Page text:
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Free Family Activities London

There are tons of free family activities in London. If you are not in the mood for a museum, or want to combine a visit to a museum with something else, here are some ideas for walking tours that allow you to see some of the major sights & enjoy street theatre, people watching and all manner of city hubbub.  You can adjust them or mix and match as you choose.

To help your trip run smoothly, check out our family friendly places to eat & drink in London & London museums with free admission.

Free Family Activities London

We have found that even very small children can enjoy a sight seeing expedition, especially if you can contextualize some of what you are looking at. They particularly like to see places they have heard about or seen on TV. All routes assume a start from Kings Cross.

1) Covent Garden, Trafalgar Square & Beyond

The National Gallery in Trafalgar Sq

The National Gallery in Trafalgar Sq

Catch the Piccadilly Line to Covent Garden. There is always plenty going on here with street theatre, the market and the shops. You can abandon older children for a while in the massive Apple store & there are tons of places to eat & drink. From Covent garden you have a couple of good options….

a) walk down towards Trafalgar Square, enjoy the fountains & the Lions & maybe visit the National Gallery. Walk past Charing Cross Station and cross the river on the Hungerford bridge. It is worth making sure you cross using the bridge on the right hand side – upstream towards the Houses of Parliament. This is because then you will get a great view of the London Eye as you cross. The other side has a nice view of the city, but smaller people seem to prefer the Eye view. You will arrive on the Southbank adjacent to the Southbank Centre. There is usually plenty going on around here with lots of events on inside, markets, artificial beaches and pop up bars outside in the summer, street theatre & all round plenty to stand & gawp at. From here, you can either catch the Northern Line at Waterloo to Green Park & pick up the Piccadilly line to Kings Cross, or continue to walk along the Southbank – see walk 3 for more info.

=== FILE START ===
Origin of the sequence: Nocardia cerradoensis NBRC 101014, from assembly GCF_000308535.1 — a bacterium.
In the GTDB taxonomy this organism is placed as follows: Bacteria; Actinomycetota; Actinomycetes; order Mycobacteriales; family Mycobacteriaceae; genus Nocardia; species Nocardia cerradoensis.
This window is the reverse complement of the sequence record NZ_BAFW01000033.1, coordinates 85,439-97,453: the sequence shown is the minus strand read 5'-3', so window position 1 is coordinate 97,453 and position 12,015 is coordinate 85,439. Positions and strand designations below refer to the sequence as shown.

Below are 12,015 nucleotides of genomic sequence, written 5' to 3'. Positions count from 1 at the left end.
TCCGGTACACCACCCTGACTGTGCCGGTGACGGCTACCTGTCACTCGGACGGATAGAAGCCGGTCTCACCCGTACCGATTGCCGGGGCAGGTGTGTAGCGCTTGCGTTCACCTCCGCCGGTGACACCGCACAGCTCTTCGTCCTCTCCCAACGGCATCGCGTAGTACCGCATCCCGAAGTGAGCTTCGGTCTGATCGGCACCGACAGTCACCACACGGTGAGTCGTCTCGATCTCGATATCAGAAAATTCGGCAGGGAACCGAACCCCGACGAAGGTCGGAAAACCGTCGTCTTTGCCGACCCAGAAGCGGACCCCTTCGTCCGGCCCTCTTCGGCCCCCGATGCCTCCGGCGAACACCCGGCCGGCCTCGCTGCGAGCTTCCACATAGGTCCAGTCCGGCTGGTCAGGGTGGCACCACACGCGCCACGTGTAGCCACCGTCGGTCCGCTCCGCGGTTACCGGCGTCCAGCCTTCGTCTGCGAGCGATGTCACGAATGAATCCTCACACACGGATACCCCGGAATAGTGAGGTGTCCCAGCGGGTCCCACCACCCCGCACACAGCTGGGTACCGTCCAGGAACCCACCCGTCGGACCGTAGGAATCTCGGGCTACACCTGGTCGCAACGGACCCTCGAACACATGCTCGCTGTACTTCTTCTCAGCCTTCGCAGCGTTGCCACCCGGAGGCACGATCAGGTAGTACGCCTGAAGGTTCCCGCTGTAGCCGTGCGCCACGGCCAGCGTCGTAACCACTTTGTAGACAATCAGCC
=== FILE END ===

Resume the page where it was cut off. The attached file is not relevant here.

b) walk towards Leicester Square & from there up to Piccadilly Circus. This is a particularly fun amble if it is getting dark, as the neon of theatre land and the bill boards stands out so much more. There are often film premiers in Leicester Square, so if you enjoy star spotting it is worth seeing if there is anything going on. From Piccadilly Circus, you can either jump back on the Piccadilly Line & head back to Kings Cross, or wander up Regent Street or into Soho.

2) Palaces & Parliament

Big Ben

Big Ben

Catch the Piccadilly Line to Green Park and from here head to Buckingham Palace. See if you can catch the Changing of the Guard & when you have taken enough pictures, take a slow walk along The Mall or Birdcage Walk or cut through St James’s Park. Make sure you walk along Whitehall to check out Horse Guards Parade & Downing Street, and then head towards the river & the Palace of Westminster. You actually get a better view of the Houses of Parliament & Big Ben from the Westminster Bridge & the other side of the river.

If you are all still raring to go, you can either stay on the north side of the river and walk along the Embankment towards Charing Cross Station and head along to Trafalgar Square & join up with walk 1, or you can stay on the south side of the river & walk along to the London Eye & the Southbank Centre to join up with walk 1 a.

3) The Southbank

Twr Bridge comp

Tower bridge & HMS Belfast

Catch the Victoria Line to Green park & change to the Jubilee Line to Waterloo. Walk down to meet the river at the Southbank Centre. From here it is a lovely walk all the way along the river to Tower bridge. There is tons to see and do and up to you how far you want to walk before you call it quits.

The main highlights along the way are

– the London Eye & the Southbank Centre

– the Tate Modern

– the Globe Theatre

– the Millennium bridge & St Paul’s (on the north side of the river)

– Borough Market